I know what you mean about the internet. Sometimes you really wonder about people, but thankfully those people are the minority.

    • Thank you! I don’t hate purple (though the shade in the bedroom was admittedly heinous), but I don’t love it, and it’s definitely too dark a colour for the lounge, even on a tiny wall. But the bird curtains and the globe do go well with it!

      I just don’t understand people who look out at the world and only see the flaws and the bad things, and don’t see the good, and the amazing accomplishments, and the wonderful things. Sure, there is a lot to improve, but especially with what I blog about do you have to nitpick and criticise everything? Can’t we just celebrate how good we’ve done, and how much each one improves from the last? And have some empathy for a person’s limitations? Thankfully that sort of person is by far the minority!

      • Elise says

        Hear hear! Encouragement is a wonderful thing to give, and a huge thing to get. While critique has its place, isn’t it so much better to start from a baseline of positivity?

        Looking at images of refugees, I wonder: what sort of upbringing did those horrible dictators have? I know personally that sometimes a single kind word would save me from suicide on my worst days. Maybe those people needed some more kindness, and this whole thing could have been prevented.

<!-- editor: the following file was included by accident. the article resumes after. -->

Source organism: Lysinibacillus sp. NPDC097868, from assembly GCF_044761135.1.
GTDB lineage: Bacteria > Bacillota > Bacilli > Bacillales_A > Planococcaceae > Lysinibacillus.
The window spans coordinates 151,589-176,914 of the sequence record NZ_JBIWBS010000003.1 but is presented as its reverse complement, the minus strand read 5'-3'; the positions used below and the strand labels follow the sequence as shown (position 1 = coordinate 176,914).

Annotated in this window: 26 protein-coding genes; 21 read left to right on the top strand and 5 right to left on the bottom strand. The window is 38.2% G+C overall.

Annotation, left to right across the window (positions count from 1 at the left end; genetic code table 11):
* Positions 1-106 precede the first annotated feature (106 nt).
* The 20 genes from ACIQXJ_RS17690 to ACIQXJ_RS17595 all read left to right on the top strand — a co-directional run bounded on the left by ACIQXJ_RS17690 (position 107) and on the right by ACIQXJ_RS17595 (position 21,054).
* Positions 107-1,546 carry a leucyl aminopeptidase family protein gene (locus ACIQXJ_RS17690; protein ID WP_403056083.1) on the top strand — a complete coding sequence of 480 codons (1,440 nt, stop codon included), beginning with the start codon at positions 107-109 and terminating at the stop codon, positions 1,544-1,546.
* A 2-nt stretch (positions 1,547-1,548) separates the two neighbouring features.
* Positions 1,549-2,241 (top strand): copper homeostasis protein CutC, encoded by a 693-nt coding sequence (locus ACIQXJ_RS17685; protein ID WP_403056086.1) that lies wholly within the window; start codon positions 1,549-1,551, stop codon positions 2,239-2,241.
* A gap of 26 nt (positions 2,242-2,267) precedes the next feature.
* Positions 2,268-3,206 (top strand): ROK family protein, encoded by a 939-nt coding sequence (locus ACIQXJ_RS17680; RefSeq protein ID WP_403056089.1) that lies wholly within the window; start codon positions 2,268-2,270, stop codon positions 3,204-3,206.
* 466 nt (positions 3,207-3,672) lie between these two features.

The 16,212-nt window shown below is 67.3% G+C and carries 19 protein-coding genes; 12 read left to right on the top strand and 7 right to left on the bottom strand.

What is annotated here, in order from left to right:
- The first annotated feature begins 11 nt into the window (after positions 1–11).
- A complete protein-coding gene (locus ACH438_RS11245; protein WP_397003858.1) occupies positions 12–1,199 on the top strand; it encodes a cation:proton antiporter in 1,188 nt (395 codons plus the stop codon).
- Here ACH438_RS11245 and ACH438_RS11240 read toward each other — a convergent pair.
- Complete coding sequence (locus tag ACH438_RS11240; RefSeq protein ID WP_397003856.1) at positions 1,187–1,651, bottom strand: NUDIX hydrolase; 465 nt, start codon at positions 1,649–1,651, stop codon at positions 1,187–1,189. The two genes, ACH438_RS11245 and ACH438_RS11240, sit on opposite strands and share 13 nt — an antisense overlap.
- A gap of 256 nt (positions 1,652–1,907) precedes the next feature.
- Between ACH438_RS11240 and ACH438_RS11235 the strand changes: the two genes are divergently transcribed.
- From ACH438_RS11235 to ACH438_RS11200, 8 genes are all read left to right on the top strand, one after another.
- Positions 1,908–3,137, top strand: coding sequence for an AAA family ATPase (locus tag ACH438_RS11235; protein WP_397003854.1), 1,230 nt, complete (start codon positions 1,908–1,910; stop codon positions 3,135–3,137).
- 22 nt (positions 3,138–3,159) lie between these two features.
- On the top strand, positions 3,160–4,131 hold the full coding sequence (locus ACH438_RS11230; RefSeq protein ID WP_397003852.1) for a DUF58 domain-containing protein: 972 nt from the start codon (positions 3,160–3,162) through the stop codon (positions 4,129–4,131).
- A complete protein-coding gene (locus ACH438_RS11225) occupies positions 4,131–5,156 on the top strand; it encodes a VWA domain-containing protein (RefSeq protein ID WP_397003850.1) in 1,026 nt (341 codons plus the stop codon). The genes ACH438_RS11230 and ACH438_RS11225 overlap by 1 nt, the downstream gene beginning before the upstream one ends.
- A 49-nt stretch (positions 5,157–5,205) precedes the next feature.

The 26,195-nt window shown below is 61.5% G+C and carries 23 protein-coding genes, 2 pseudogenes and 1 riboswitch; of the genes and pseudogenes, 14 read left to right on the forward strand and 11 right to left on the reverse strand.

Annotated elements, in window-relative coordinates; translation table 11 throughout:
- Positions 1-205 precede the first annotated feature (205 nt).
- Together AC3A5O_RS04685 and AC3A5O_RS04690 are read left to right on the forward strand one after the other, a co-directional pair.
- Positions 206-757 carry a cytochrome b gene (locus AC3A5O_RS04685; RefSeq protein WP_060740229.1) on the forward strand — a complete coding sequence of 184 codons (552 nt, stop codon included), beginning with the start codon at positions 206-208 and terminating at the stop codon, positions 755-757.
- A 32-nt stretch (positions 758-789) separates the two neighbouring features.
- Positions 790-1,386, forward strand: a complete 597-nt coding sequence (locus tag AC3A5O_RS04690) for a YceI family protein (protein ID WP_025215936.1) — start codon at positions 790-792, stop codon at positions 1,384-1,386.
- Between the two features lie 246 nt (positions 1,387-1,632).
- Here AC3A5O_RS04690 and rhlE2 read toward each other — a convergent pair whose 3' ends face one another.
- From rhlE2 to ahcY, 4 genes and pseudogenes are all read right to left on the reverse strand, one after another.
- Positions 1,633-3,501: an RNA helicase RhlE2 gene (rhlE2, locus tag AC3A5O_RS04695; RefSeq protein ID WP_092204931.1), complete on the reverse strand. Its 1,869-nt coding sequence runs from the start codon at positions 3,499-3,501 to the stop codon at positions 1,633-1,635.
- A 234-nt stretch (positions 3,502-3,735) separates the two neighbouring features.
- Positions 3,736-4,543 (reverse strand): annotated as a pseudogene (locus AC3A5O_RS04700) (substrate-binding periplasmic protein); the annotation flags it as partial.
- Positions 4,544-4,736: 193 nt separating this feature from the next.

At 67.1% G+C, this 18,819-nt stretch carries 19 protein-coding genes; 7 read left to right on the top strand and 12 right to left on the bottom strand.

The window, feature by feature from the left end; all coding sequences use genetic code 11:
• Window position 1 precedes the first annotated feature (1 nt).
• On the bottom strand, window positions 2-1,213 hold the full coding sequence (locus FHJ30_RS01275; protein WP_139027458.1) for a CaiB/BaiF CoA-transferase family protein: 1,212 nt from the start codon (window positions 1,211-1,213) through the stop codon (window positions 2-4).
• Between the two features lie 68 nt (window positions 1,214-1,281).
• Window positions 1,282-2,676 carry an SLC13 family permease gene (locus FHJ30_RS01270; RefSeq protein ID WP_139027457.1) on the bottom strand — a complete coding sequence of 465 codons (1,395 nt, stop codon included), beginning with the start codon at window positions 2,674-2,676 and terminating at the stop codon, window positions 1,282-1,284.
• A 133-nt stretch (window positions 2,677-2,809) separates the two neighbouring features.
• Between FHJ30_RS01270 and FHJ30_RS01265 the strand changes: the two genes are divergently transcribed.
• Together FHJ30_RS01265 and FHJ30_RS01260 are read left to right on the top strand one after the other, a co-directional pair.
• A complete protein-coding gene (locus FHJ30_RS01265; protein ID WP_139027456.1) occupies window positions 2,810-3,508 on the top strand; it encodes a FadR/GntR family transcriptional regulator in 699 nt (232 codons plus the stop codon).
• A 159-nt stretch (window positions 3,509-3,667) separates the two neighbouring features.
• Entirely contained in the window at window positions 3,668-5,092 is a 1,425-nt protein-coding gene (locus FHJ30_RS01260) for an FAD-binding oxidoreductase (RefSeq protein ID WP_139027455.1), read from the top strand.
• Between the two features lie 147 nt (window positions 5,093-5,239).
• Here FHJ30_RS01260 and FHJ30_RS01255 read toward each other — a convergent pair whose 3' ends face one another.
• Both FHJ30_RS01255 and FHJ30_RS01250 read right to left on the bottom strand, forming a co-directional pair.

And now, we have an opportunity to offer kindness to the refugees who will be the next generation’s doctors, teachers, and leaders.

        Sorry to overrun the post about encouragement for textile art with a call for kindness and encouragement towards refugees, but I truly believe that kindness in one area bears huge effect in all areas.

      • I love the bird curtains! They look so light and airy!
        I wanted to interject about the wall colors with a laughable room I had 3 years ago.
        We moved into this rental home in Colorado and the whole house was painted beautifully, until you came to the basement room. Ghastly!! With 6 walls, each one being different and bold and bright. The colors were Royal Purple, Navy Blue, Canary Yellow, Shamrock Green, Hunter Orange & Blood Red. Totally Horrid!
        It was a rental, so I just decorated each wall as if it was it’s own room! ha ha ha
        It seemed to work, I made it my sewing room and tried not to get motion sick while working in the space! Good luck with your Purple walls!